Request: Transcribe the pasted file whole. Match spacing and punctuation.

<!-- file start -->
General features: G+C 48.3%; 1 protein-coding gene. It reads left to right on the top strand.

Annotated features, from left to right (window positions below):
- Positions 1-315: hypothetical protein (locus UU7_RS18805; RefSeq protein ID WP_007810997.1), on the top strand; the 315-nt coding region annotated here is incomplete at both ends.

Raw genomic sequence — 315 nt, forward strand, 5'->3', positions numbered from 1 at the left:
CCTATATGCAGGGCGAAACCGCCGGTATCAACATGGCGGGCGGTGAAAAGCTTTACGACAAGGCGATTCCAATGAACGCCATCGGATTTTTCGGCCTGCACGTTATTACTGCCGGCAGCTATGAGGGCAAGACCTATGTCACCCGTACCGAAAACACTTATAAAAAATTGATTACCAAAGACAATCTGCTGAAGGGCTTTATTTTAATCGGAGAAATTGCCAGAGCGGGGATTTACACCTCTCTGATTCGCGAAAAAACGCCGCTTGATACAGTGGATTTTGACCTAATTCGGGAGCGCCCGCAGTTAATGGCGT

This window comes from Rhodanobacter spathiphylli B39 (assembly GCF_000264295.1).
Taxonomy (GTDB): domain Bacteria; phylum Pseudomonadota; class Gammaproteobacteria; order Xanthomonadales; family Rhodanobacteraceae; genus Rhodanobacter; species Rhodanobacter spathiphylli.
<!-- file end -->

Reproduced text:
General features: G+C 48.3%; 1 protein-coding gene. It reads left to right on the top strand.

Annotated features, from left to right (window positions below):
- Positions 1-315: hypothetical protein (locus UU7_RS18805; RefSeq protein ID WP_007810997.1), on the top strand; the 315-nt coding region annotated here is incomplete at both ends.

Raw genomic sequence — 315 nt, forward strand, 5'->3', positions numbered from 1 at the left:
CCTATATGCAGGGCGAAACCGCCGGTATCAACATGGCGGGCGGTGAAAAGCTTTACGACAAGGCGATTCCAATGAACGCCATCGGATTTTTCGGCCTGCACGTTATTACTGCCGGCAGCTATGAGGGCAAGACCTATGTCACCCGTACCGAAAACACTTATAAAAAATTGATTACCAAAGACAATCTGCTGAAGGGCTTTATTTTAATCGGAGAAATTGCCAGAGCGGGGATTTACACCTCTCTGATTCGCGAAAAAACGCCGCTTGATACAGTGGATTTTGACCTAATTCGGGAGCGCCCGCAGTTAATGGCGT

This window comes from Rhodanobacter spathiphylli B39 (assembly GCF_000264295.1).
Taxonomy (GTDB): domain Bacteria; phylum Pseudomonadota; class Gammaproteobacteria; order Xanthomonadales; family Rhodanobacteraceae; genus Rhodanobacter; species Rhodanobacter spathiphylli.